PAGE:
Gianluca Benigno's picture
Affiliation: 
London School of Economics
Credentials: 
Associate Professor in Economics

Voting history

Greece’s elections and the future of the Eurozone

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Question 1: Do you agree that a Syriza victory on 25 January would lead to a significant or sustained escalation in spreads for other peripheral Eurozone countries?

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Answer:
Neither agree nor disagree
Confidence level:
Confident
Comment:
There might be contagion coming from the outcome of the Greek election but one aspect to keep into account is what the European Central Bank will do at the meeting of the 22nd of January just before the outcome of the election. An aggressive QE program could limit the escalation in spreads.

2014 Autumn Statement

Question 1: Do you agree that the scale of this planned reduction in total managed expenditure is credible?

Answer:
Disagree
Confidence level:
Confident

 

Question 2: Do you agree that the underperformance of tax receipts in recent years, provides a strong case for higher taxes?

Answer:
Disagree
Confidence level:
Confident
Comment:
low growth in real income is a symptom of a fragile recovery and an increase in taxes could undermine the recovery

Secular Stagnation

Question 2: Do you think that current structural and fiscal policies should place a considerably greater emphasis on pushing the natural rate into positive territory?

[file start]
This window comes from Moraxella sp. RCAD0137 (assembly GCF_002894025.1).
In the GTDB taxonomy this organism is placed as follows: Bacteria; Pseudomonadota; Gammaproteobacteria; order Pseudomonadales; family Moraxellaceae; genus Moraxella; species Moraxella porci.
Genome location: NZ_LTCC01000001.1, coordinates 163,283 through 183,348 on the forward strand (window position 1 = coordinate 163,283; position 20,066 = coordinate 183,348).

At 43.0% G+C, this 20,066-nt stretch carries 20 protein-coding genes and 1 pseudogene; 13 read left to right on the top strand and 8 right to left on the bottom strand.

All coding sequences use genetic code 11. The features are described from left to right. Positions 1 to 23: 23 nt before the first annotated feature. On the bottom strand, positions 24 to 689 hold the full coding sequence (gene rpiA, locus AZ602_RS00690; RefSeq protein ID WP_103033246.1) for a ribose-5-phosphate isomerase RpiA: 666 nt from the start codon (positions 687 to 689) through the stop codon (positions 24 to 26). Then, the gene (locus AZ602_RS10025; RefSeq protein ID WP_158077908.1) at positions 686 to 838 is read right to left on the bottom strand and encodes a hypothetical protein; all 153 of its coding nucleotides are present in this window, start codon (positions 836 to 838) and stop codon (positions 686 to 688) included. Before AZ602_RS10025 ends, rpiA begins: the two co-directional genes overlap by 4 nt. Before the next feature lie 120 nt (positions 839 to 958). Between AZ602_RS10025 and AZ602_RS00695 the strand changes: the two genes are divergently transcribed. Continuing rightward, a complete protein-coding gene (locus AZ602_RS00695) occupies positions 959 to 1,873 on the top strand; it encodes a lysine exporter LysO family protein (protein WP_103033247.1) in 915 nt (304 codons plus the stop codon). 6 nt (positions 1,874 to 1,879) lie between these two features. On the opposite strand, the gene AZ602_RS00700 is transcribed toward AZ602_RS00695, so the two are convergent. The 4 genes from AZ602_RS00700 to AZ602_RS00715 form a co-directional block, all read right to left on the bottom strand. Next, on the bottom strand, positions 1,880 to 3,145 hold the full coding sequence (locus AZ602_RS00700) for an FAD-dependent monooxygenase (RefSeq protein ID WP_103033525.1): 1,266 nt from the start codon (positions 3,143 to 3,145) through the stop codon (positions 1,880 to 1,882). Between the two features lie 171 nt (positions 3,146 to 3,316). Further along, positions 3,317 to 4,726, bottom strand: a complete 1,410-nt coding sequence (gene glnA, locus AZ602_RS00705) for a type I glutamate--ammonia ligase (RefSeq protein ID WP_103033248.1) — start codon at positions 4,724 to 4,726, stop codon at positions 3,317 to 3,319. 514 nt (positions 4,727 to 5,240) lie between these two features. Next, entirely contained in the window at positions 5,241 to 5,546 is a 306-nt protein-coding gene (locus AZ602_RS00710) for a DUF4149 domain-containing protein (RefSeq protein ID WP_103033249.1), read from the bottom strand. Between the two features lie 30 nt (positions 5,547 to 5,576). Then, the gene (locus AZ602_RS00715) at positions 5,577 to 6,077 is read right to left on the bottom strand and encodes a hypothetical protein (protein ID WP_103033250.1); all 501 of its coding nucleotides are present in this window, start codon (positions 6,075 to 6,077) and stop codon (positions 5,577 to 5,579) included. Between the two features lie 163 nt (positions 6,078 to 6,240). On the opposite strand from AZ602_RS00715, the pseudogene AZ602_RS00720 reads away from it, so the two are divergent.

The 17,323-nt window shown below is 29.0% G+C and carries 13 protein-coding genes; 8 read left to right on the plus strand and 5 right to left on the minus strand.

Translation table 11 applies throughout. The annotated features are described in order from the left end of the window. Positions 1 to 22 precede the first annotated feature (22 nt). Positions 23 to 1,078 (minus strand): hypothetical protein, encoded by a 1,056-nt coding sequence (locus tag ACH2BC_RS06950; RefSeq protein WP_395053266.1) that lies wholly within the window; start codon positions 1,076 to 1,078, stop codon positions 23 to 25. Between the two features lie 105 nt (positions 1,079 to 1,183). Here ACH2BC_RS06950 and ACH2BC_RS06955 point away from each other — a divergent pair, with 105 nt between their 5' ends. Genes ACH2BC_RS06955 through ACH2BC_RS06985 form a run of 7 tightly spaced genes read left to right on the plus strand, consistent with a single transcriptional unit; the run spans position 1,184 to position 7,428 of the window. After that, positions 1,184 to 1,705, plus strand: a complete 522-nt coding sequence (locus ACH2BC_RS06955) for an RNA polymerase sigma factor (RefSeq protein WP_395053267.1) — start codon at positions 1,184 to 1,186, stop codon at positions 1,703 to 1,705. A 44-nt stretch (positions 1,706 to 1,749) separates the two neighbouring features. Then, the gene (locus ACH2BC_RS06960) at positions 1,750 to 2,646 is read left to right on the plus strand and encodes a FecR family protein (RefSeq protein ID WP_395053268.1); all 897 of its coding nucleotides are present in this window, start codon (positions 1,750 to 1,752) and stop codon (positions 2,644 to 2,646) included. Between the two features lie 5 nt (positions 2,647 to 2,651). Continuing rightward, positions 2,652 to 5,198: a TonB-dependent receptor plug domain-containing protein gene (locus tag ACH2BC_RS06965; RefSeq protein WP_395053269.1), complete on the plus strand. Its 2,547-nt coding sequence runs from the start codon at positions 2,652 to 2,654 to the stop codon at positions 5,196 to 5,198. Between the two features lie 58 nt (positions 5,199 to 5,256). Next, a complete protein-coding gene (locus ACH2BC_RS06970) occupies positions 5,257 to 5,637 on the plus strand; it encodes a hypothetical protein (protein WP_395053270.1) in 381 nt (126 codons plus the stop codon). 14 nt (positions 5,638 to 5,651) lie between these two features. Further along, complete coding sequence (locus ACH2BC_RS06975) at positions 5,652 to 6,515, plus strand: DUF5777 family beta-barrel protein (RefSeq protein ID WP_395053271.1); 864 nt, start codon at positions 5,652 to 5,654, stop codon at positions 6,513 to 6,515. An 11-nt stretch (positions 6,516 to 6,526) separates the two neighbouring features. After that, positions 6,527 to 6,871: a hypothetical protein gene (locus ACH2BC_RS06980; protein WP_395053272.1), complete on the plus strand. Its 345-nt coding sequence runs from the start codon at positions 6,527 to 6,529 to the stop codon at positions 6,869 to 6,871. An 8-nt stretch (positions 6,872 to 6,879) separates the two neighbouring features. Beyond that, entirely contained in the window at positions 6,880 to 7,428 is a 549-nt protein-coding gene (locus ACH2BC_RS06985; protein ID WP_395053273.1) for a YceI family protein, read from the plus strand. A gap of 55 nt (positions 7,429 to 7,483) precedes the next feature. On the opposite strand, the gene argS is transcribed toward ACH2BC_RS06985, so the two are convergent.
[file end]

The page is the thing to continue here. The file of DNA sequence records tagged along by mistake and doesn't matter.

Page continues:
Answer:
Agree
Confidence level:
Confident
Comment:
Based on my comments in the previous question prompt policy intervention is important to avoid a cyclical downturn to become permanent. Fiscal stimulus that might take different forms at national levels financed via monetary expansion could be needed

Question 1: Do you agree- making your own definition of secular stagnation clear if you disagree with that offered here- that it is more likely than not that the advanced Western economies have entered into a period of secular stagnation?

Answer:
Agree
Confidence level:
Confident
Comment:
In my opinion one of the other features of secular stagnation is low productivity growth that also lead to sluggish economic growth. This is also related to the idea that cyclical stagnation, a large negative output gap, can reduce the level of potential output if it is persistent through a reduction in business and capital investment. So even when the output closes, potential and actual output would be lower than the level that they would have been if the initial output gap would have been closed promptly. Since measuring potential growth is not an easy task, it is hard to assess the extent to which secular stagnation is present. Current measure of slack in the economy (like the unemployment rate) would suggest that the euro area and Japan are experiencing or have been experiencing secular stagnation. For the US economy and the UK economy it is harder to tell as (a non fast) recovery is under way with mixed symptoms in terms of what could be interpreted as a period of stagnation.

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